Mahler In his first season as conductor of the New York Philharmonic, Mahler composed the Ninth Symphony. At this point, he was also scoring Das Lied von der Erde and sketching the Tenth. It would be the last symphony he would complete, and it aptly captures the emotion of someone who morbidly knew that his time was running out and in all probability, was killing himself in his work.

The long first movement of the Ninth points to Mahler’s penultimate development as a symphonist. The tonal universe of the work is also new, building on the sharpness of the Fifth, Sixth and Seventh Symphonies with the more direct style of Das Lied in which the entire orchestra is virtually used as a troupe of chamber soloists.

In the opening movement, there is a deliberate thematic resemblance to the Lebewohl (“Farewell”) leitmotif of Beethoven’s Les Adieux piano sonata and later, this macabre association continues with a transformation of Johann Strauss’ Freut’ euch des Lebens (“Joy of Living”) and a dissonant treatment of “Three Blind Mice”. To this day, there still is contention over whether Mahler intended this as a personal Requiem.

With the Tenth Symphony, Mahler reached a new intensity of expression, working (as it were) under the Sword of Damocles as his health declined. Like a true Romantic, Mahler was drawn to the mood of sorrowand leavetaking, almost to the point where his anguish of departure from life, wife and art were indistinguishable between each other. On the manuscript as he worked, Mahler scribbled impassioned messages to his wife: “Almschi, to live for you, to die for you.”

She had, in fact, reportedly been carrying on an adulterous affair with another man, the architect Walter Gropius, and for Mahler, who subsequently found out, this symphony became an act of contrition. He only managed to complete the first movement, the Adagio, in its entirety; the other four movements were still a collection of sketches and ideas, although several musicologists have since undertook to complete the work.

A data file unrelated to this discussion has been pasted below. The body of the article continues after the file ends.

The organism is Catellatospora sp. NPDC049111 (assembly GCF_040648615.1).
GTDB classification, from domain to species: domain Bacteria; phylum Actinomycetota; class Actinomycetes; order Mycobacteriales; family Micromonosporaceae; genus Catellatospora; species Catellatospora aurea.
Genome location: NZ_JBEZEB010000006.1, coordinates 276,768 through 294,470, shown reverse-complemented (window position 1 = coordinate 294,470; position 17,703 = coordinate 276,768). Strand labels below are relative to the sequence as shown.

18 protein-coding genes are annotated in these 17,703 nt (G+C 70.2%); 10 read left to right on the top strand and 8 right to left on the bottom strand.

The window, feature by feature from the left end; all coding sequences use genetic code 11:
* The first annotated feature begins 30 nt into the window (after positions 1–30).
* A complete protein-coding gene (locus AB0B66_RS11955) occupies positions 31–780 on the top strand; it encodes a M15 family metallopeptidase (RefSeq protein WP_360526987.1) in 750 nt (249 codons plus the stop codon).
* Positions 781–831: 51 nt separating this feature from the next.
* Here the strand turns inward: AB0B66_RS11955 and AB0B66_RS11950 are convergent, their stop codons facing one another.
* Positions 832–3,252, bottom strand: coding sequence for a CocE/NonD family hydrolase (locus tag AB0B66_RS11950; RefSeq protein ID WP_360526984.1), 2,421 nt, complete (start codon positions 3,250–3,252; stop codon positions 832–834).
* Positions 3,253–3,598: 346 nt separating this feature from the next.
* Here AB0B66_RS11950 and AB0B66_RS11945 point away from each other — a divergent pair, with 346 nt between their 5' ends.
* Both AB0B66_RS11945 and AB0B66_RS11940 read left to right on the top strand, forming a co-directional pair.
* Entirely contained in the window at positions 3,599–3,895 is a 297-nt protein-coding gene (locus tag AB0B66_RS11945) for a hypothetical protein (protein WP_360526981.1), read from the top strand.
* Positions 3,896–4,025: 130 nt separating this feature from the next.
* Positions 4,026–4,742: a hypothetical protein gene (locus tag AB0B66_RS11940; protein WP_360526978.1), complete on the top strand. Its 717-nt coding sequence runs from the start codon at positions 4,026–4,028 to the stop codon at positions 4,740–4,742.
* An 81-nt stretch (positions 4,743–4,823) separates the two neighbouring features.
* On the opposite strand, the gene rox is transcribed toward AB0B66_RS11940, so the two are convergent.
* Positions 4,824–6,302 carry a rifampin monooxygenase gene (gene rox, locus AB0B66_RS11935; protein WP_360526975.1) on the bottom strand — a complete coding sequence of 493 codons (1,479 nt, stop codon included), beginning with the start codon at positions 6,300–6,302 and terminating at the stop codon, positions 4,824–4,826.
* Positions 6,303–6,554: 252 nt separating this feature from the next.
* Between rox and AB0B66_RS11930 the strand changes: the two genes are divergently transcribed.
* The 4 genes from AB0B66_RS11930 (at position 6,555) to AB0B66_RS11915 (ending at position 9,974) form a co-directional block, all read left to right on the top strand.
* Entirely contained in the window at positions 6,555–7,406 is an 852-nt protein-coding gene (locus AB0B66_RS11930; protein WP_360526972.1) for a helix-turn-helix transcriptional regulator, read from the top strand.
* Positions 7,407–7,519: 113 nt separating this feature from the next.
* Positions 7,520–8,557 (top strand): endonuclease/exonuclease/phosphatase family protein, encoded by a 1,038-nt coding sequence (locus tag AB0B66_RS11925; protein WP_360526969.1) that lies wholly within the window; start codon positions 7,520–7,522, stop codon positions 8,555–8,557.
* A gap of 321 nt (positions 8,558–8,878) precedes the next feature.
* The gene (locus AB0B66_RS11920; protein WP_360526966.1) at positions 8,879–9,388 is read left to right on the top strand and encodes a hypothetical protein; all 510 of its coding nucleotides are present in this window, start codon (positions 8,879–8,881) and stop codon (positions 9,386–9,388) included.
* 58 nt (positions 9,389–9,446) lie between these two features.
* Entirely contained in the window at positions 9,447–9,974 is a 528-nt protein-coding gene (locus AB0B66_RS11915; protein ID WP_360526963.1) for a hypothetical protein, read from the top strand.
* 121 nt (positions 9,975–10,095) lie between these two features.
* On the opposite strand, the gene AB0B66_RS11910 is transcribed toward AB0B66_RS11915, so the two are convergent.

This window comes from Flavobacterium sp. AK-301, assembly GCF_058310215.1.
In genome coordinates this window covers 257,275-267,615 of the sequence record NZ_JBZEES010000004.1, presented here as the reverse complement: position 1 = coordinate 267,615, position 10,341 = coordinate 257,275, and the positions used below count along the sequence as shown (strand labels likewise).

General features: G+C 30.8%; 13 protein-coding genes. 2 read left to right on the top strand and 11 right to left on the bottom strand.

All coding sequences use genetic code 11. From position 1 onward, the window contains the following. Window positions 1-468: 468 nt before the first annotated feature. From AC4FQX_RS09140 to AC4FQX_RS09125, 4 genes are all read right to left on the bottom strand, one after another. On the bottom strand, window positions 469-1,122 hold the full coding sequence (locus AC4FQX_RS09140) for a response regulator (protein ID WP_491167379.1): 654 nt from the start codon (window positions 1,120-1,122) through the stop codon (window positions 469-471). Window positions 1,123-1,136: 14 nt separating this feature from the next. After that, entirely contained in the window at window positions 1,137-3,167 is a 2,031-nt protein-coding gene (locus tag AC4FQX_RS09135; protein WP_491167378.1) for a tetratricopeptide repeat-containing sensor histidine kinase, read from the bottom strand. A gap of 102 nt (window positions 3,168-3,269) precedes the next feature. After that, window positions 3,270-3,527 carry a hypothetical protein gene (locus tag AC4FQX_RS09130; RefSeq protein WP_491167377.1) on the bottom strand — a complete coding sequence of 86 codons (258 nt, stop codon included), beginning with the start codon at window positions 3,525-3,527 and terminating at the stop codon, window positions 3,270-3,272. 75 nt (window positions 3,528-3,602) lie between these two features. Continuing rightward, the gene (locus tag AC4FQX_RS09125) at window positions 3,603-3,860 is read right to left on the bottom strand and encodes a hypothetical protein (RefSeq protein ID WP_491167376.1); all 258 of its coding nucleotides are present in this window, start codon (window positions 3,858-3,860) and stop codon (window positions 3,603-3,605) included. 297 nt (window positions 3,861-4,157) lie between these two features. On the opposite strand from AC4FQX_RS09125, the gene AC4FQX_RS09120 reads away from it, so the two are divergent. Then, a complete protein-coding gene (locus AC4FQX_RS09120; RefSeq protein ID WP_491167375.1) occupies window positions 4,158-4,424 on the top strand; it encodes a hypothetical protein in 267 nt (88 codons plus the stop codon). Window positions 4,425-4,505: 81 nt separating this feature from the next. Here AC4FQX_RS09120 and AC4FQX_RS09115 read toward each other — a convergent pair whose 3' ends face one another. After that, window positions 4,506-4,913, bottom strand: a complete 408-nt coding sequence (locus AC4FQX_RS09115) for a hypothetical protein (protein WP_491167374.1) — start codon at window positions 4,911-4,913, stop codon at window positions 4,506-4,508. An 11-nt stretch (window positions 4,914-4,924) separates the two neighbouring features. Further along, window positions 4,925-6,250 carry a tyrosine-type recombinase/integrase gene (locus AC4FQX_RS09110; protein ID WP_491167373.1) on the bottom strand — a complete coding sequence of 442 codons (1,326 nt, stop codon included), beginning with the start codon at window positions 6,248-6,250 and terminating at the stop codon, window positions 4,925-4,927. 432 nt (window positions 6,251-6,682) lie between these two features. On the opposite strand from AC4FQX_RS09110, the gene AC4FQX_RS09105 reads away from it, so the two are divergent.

Following his death, at least four versions of the Tenth Symphony have been published, including a fascimile of the autograph score as well as Deryck Cooke’s reconstruction (with the blessings of Alma Maria Mahler) of a performance version, with two movements completed in full score, and the other three incomplete, leaving any interpretative details and performance essentials to individual conductors and musicians.

Like so many of his compositional peers, Mahler died at the pinnacle of his creative powers, having enlarged and expanded on the symphonic idiom, and setting future composers on new musical paths. His music bestrides two centuries of culture, two worlds of music, bridging the old Romanticism to the new modernism that owes him an incalculable debt.

It has been said that, to understand Mahler, one needs to have great patience. The truth is, music of such singular quality as that of a Mahler symphony requires greater engagement and response from the listener. It is because his music, at its most profound, does not approach the audience at a mere visceral level, but instead exhorts them to a greater sense of examination and contemplation as the vast structure as his music unfolds. It is only in this, that the revitalising qualities of Mahler’s music can be truly understood.

Benjamin Chee does not confirm nor deny that he is a closet Mahlerian, and any inferences drawn from this reply are the reader’s own.